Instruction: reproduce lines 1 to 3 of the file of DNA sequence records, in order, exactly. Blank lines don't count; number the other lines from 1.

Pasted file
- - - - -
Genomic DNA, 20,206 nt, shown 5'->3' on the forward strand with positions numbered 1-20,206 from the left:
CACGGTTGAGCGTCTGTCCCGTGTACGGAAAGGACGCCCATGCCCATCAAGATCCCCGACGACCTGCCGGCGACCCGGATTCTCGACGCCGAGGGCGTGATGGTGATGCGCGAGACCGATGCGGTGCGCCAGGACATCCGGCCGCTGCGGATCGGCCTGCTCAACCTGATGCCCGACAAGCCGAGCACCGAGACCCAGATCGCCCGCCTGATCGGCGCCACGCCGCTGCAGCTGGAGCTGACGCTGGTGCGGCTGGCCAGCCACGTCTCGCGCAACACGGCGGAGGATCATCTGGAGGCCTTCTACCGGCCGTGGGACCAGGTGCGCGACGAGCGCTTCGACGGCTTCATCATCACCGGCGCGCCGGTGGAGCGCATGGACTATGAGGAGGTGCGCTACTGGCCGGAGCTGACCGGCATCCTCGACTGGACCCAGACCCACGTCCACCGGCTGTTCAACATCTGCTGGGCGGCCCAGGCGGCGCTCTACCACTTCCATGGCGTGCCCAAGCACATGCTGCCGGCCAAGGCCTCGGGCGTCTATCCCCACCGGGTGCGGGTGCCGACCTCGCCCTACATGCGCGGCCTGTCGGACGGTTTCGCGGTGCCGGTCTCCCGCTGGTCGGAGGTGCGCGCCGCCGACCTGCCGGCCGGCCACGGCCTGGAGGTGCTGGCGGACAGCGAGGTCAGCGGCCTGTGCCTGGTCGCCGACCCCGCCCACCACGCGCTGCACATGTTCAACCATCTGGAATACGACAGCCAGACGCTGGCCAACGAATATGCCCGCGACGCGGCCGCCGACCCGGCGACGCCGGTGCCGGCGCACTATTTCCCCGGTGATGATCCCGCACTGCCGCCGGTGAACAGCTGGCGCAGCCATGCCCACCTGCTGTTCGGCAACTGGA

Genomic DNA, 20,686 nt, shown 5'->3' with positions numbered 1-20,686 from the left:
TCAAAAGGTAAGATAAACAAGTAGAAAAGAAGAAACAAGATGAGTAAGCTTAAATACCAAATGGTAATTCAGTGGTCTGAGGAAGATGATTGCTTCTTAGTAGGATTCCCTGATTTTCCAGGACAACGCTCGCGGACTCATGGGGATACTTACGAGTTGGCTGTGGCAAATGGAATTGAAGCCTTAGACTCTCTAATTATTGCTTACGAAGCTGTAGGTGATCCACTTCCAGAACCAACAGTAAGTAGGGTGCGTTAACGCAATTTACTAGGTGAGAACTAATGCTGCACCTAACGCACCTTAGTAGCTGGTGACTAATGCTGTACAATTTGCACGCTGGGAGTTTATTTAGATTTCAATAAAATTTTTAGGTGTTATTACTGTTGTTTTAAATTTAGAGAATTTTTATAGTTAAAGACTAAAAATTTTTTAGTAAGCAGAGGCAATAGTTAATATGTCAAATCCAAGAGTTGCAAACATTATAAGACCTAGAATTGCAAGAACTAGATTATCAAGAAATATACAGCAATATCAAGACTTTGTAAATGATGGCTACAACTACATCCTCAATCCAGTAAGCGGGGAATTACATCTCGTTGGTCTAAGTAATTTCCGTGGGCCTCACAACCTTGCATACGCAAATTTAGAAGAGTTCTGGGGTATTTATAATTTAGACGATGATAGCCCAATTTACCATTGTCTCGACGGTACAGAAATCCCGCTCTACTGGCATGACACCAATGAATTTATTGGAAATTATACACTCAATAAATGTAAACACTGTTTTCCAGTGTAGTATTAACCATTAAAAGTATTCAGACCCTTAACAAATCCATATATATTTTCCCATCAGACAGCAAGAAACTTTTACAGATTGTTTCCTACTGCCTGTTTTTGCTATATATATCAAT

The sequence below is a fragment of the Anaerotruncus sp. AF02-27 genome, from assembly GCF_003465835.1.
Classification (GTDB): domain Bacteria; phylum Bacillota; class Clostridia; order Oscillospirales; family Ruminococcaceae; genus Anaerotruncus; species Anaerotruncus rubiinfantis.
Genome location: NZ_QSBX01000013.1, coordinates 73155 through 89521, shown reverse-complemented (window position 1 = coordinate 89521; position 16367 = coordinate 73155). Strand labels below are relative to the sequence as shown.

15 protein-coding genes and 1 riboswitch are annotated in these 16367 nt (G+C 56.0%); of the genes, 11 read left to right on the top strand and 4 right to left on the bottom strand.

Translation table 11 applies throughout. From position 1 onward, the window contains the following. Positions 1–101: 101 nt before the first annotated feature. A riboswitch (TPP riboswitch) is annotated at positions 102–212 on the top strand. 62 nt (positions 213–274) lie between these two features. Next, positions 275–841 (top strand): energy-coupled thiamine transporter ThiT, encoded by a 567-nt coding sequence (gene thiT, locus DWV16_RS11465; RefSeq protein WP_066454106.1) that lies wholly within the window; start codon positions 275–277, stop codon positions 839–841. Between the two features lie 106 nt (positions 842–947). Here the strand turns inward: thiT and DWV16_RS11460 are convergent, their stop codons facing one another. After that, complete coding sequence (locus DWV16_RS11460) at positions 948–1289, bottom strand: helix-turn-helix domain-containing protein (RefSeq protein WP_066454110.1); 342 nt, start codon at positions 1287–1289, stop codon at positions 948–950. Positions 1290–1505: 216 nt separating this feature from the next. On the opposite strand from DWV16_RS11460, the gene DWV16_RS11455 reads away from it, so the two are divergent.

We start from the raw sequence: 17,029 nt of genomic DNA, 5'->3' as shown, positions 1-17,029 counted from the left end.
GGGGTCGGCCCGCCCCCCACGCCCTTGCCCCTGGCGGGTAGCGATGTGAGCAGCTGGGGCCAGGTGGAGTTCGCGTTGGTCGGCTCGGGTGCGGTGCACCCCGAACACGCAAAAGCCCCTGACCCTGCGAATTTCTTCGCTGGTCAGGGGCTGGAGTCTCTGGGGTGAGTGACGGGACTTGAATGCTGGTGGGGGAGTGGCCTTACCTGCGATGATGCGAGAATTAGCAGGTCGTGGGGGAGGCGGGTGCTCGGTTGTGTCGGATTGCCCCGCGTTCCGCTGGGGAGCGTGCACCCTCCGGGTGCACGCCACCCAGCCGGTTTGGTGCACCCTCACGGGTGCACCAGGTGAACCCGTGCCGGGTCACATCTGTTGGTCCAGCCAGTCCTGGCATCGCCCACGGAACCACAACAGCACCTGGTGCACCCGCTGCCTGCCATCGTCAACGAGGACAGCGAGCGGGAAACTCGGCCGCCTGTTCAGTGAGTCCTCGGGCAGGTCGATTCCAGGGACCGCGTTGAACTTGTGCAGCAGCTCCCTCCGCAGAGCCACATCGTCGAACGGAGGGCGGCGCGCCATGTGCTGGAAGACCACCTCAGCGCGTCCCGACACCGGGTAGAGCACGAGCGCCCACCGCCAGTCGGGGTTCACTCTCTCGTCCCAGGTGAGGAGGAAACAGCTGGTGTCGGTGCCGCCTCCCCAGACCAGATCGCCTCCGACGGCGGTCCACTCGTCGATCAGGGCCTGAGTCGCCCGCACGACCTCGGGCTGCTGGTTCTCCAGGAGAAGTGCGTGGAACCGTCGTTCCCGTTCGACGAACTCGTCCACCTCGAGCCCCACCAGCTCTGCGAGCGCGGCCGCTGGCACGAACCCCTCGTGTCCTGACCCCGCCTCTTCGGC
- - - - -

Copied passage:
Genomic DNA, 20,206 nt, shown 5'->3' on the forward strand with positions numbered 1-20,206 from the left:
CACGGTTGAGCGTCTGTCCCGTGTACGGAAAGGACGCCCATGCCCATCAAGATCCCCGACGACCTGCCGGCGACCCGGATTCTCGACGCCGAGGGCGTGATGGTGATGCGCGAGACCGATGCGGTGCGCCAGGACATCCGGCCGCTGCGGATCGGCCTGCTCAACCTGATGCCCGACAAGCCGAGCACCGAGACCCAGATCGCCCGCCTGATCGGCGCCACGCCGCTGCAGCTGGAGCTGACGCTGGTGCGGCTGGCCAGCCACGTCTCGCGCAACACGGCGGAGGATCATCTGGAGGCCTTCTACCGGCCGTGGGACCAGGTGCGCGACGAGCGCTTCGACGGCTTCATCATCACCGGCGCGCCGGTGGAGCGCATGGACTATGAGGAGGTGCGCTACTGGCCGGAGCTGACCGGCATCCTCGACTGGACCCAGACCCACGTCCACCGGCTGTTCAACATCTGCTGGGCGGCCCAGGCGGCGCTCTACCACTTCCATGGCGTGCCCAAGCACATGCTGCCGGCCAAGGCCTCGGGCGTCTATCCCCACCGGGTGCGGGTGCCGACCTCGCCCTACATGCGCGGCCTGTCGGACGGTTTCGCGGTGCCGGTCTCCCGCTGGTCGGAGGTGCGCGCCGCCGACCTGCCGGCCGGCCACGGCCTGGAGGTGCTGGCGGACAGCGAGGTCAGCGGCCTGTGCCTGGTCGCCGACCCCGCCCACCACGCGCTGCACATGTTCAACCATCTGGAATACGACAGCCAGACGCTGGCCAACGAATATGCCCGCGACGCGGCCGCCGACCCGGCGACGCCGGTGCCGGCGCACTATTTCCCCGGTGATGATCCCGCACTGCCGCCGGTGAACAGCTGGCGCAGCCATGCCCACCTGCTGTTCGGCAACTGGA

Genomic DNA, 20,686 nt, shown 5'->3' with positions numbered 1-20,686 from the left: